Apr 18, 2020
Every action follows a certain path which is base for further action. This path, from the beginning to the end, represents an overall process that contains various sub-processes. This concerns private life as well as business. In particular value-added chains of operational organizations are based on processes. These processes - or procedures – have been established for a long time and often follow the same pattern ever since. But: outliers are not uncommon and sometimes it’s not even clear if the established procedures really are ideal or if they are just there because they have been there forever and a day: “We have always done it this way”.
Was „always“ always good though? Or can „always“ be improved? And what if someone decided himself to leave the common path and changes procedures just because it seems better to him or even only more convenient? Which target procedures deviate from actual procedures and is our assessment of right and wrong correct at all? Or might it all just be based on our believe that our procedures are as good as our perception makes us think? How do we find out which processes need optimization, how do we recognize if somebody establishes individual procedures that do not necessarily help our organization?
In the past external consultants were hired to analyze processes. They made interviews with people in charge, evaluated subjective observations and when found necessary, changed the process. This necessity almost always exists and still many times is not recognized because subjective evaluations come with a catch: They're tedious, not objective, inaccurate, unreliable and expensive since this method only pictures a snapshot based on subjective statements, opinions and individual observations. Also, not just rarely, process responsible managers will try to make their procedures look ideal as they have been in charge of them for a long time after all. Nobody wants to be taught a lesson.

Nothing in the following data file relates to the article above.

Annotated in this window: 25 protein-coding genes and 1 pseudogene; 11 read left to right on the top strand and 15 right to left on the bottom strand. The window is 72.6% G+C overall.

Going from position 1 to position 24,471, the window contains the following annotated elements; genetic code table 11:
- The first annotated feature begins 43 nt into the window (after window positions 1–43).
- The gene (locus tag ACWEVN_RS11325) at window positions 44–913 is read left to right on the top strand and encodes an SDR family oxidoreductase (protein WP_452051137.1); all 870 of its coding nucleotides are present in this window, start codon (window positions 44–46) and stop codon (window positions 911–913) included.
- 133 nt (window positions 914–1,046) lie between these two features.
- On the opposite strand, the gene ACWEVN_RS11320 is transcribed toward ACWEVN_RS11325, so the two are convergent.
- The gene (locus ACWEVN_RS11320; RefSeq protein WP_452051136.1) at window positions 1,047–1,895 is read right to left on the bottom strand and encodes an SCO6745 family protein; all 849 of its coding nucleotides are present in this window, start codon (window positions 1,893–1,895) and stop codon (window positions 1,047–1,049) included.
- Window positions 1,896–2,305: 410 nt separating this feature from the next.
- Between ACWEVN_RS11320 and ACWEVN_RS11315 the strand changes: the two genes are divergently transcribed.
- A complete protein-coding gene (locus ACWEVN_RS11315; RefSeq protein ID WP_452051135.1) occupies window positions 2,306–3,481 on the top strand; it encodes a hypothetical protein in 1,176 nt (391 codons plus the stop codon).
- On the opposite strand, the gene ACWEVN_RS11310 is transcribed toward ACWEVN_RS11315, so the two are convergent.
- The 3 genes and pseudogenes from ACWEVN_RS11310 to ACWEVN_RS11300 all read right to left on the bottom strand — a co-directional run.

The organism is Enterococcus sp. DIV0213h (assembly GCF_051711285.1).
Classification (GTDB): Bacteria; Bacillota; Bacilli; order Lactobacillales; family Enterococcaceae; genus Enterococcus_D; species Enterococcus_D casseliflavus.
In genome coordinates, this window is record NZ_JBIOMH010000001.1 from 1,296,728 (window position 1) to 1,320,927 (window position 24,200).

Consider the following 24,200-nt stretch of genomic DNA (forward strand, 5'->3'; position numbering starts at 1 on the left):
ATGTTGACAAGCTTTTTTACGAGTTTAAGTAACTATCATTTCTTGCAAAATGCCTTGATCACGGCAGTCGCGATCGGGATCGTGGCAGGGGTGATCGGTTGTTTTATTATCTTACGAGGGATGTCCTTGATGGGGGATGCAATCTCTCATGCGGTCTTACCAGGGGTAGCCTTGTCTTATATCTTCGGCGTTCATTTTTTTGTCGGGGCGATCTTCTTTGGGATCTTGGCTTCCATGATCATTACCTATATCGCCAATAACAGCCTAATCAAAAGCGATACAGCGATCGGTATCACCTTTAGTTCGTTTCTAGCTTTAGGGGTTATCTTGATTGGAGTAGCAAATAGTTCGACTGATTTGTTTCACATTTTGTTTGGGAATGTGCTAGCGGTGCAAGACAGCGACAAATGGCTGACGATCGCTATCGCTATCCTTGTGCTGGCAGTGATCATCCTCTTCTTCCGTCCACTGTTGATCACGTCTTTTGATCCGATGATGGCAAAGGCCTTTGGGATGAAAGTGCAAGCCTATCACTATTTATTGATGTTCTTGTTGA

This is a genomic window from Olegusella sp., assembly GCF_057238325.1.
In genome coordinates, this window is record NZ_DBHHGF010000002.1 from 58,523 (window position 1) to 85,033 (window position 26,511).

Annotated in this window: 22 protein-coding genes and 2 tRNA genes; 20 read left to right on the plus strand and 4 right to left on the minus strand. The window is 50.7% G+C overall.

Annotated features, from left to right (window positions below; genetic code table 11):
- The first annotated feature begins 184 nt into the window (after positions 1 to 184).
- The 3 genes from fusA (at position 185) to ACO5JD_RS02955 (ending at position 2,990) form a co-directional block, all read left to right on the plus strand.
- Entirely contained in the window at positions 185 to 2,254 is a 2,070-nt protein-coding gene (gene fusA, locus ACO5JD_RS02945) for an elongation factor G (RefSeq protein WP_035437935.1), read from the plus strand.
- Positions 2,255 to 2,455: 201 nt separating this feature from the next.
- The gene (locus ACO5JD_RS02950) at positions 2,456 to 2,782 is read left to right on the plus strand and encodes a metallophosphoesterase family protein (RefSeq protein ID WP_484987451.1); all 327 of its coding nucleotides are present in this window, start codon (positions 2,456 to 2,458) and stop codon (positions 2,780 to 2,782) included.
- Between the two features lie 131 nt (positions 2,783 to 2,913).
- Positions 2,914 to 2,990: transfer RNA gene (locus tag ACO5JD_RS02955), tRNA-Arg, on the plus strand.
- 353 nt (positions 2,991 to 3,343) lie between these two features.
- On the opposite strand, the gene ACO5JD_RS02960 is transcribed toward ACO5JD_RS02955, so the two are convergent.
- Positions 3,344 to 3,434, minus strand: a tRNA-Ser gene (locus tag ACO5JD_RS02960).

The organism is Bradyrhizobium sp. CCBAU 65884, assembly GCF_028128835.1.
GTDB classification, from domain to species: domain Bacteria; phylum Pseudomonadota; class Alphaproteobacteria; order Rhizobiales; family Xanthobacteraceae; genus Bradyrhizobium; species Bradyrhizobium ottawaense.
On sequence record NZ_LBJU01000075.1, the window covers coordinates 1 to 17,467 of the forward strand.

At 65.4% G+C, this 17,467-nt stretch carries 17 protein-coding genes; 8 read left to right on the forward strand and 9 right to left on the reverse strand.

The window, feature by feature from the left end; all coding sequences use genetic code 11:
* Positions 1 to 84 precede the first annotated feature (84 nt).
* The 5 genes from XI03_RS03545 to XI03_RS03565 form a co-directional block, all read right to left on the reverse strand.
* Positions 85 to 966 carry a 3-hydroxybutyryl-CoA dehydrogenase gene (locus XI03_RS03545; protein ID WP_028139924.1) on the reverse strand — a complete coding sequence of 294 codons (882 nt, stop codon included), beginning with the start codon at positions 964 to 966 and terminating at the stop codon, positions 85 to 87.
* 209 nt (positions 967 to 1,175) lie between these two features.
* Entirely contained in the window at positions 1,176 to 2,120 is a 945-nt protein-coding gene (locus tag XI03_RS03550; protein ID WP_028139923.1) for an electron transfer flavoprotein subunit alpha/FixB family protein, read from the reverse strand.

So how can we reach neutral process data? Devoid of individual manipulation und self-serving reasons? By Process Mining – digging for precious metal in a gold mine. Every organization already has its own gold mine, full of precious data: a treasure chest many companies never opened since there was no tool, no key.
Process Mining changes this: The process wisdom already contained in available data, can now be made visible and usable. Digital, objective, honest. No more impact of single-sided thoughts, no more keeping actual procedures secret. Authentic findings extracted from incorruptible data in your ERP system. Process data don’t lie.
Now we know the key to the treasure. But how does it work?
The best way to explain is the following, slightly uncommon image: Almost every ERP system records each event in operations with an allocated time stamp and transaction number. So that data is already there. So far, so good. But: All this process data - or operational sequences - are served on a big plate looking like Spaghetti, unclear where one starts and ends. Prior to collecting the nuggets, someone has to sort the noodles in a clear arrangement. And that’s when Process Mining comes into play.